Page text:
If you want to have business rules validation, I advise you to have an object like the Business Object Pattern, with that, in any part of the software when you want to "vote down an answer" you have your business logic preserved and centralized.

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If you validate form in serverside using codeigniter then it validate in controller

You need to include the form_validation library using autoload like this

$autoload['libraries'] = array("form_validation") 

OR directly you load in Controller


Then you set the validation rule to each form field

$this->form_validation->set_rules('username', 'User Name', 'required');
$this->form_validation->set_rules('useremail', 'User Email', 'required|valid_email');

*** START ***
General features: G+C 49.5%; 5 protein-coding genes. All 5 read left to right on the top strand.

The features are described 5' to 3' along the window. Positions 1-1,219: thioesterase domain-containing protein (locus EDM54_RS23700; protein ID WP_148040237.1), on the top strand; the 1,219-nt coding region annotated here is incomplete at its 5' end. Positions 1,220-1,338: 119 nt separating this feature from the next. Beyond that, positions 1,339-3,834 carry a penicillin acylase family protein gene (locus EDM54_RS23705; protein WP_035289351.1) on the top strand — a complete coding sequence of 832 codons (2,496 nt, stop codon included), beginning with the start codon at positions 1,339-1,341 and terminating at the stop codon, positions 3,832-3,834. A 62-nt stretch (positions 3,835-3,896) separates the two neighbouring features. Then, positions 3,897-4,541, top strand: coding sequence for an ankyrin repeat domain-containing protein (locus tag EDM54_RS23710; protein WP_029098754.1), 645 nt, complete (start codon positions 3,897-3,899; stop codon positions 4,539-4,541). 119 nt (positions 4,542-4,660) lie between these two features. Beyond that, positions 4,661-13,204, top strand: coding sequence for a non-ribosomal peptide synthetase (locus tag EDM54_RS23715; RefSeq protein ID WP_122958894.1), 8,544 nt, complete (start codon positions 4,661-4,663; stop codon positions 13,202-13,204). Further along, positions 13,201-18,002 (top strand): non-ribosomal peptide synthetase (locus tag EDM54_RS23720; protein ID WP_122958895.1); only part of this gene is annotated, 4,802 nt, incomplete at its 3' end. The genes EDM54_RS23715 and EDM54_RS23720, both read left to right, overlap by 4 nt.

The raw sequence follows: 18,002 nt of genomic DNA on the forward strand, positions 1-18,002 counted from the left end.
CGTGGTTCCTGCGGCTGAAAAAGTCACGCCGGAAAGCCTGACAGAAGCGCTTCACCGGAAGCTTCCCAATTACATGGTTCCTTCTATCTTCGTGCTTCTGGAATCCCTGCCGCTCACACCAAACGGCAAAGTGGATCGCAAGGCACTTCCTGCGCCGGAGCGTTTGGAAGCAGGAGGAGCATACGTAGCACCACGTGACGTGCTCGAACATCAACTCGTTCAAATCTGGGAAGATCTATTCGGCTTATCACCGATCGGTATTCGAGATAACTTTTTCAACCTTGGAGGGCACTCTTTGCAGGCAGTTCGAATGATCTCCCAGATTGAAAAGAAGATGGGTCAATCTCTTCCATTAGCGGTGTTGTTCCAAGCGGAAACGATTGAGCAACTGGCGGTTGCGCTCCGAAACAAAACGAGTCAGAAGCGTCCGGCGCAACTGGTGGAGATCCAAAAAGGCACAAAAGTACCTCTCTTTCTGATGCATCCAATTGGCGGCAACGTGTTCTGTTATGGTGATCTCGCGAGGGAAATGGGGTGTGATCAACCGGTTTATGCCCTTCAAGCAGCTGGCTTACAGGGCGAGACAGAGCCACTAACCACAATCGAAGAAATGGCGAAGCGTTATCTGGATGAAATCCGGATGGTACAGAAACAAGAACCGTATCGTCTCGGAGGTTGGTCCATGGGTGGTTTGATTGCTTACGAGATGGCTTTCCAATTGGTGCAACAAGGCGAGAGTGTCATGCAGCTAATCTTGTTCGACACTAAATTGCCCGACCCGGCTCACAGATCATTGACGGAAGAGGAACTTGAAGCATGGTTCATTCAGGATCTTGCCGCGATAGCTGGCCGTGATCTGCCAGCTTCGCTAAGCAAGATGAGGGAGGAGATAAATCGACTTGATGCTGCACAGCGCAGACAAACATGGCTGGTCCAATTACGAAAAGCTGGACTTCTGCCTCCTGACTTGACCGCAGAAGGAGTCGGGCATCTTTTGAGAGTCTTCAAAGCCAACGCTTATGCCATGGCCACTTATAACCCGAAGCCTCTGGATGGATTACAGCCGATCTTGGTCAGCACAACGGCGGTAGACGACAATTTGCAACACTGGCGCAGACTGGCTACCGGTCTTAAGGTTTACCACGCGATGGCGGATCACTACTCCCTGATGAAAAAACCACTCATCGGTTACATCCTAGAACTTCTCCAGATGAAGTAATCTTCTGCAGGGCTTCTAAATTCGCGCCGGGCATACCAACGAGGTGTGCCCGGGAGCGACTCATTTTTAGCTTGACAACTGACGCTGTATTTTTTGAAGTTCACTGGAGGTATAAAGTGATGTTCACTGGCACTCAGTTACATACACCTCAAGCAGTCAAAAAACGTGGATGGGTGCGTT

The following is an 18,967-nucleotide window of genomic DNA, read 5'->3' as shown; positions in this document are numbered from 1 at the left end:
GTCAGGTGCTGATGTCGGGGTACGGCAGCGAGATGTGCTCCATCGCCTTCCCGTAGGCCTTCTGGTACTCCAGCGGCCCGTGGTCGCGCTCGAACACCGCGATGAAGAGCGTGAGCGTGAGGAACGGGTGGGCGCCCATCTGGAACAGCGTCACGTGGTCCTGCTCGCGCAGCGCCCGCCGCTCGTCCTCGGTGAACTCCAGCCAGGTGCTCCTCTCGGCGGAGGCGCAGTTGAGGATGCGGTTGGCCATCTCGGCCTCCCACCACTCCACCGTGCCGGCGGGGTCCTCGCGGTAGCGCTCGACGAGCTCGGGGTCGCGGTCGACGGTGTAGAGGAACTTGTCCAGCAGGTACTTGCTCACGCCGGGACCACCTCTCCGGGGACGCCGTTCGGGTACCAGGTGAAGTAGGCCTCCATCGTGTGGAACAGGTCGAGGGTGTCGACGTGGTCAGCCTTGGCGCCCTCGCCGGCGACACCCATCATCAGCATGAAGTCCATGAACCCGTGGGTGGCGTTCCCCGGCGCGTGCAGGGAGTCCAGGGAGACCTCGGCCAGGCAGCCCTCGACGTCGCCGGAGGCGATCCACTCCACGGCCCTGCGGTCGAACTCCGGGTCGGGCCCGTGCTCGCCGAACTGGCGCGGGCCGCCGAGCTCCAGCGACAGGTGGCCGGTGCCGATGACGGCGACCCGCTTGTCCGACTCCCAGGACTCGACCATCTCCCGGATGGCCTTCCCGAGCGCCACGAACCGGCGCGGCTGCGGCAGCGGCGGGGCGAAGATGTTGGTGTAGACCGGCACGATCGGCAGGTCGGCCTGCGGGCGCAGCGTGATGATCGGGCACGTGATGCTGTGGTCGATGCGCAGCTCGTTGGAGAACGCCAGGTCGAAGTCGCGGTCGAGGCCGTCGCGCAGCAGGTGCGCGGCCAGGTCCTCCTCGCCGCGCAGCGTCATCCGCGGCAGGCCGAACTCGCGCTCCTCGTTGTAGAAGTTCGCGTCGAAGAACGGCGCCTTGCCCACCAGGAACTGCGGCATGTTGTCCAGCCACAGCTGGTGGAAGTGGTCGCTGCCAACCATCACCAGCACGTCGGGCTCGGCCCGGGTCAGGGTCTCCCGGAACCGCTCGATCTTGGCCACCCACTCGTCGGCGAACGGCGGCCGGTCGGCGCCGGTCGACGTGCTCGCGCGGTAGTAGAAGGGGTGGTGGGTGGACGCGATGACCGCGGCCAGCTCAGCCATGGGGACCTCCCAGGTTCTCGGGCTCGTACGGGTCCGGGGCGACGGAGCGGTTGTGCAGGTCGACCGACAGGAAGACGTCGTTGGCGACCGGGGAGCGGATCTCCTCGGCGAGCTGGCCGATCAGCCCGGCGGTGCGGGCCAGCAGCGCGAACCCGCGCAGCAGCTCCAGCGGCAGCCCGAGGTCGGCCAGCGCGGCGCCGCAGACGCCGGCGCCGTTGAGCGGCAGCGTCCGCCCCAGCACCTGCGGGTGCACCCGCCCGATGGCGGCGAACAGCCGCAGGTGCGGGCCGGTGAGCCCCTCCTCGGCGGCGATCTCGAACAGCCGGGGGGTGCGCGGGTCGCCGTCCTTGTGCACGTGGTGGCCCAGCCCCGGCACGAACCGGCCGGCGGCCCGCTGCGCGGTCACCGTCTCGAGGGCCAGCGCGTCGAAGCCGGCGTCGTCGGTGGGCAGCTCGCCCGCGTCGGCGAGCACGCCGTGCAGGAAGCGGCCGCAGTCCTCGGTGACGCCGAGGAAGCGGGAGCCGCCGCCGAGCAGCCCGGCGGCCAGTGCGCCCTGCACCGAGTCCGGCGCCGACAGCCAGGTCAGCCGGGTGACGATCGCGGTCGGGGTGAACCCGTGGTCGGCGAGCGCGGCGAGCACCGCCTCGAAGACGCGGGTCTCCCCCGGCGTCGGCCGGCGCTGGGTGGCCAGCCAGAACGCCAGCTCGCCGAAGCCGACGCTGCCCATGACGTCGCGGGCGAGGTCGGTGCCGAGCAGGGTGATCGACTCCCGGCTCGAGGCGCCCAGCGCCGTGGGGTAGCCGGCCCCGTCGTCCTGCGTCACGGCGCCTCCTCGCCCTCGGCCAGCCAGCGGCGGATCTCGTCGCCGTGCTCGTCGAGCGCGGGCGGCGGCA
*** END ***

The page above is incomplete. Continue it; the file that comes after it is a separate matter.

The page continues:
If any error found after validation a form field then it catch in validate function

if ($this->form_validation->validate()) {
    //return back to form
} else {
    //successful validate all field 
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There is another angle to this not covered in the other answers. It depends on what you are saying you Controller / View is! If it is Javascript that checks for validation as users type, for security reasons you should have a validation in your backend as well (this could again be in the controller of your backend or model because anyone can just push Data through Ajax without the browser.

For performance reasons, you should have a validation in your front end controller / view as well because you don't want to be hitting your database every time a user selects an invalid Birth Date or something.

So apart from the theoretical foundation of validation in M, V, and / or C you must also consider the practicality of frontend vs backend irrespective of MVC.

My personal recommendation is to not limit yourself to only one level of validation. An ill placed validation (like the Confirm Password example mentioned in the other answers) can have serious implications on the architecture.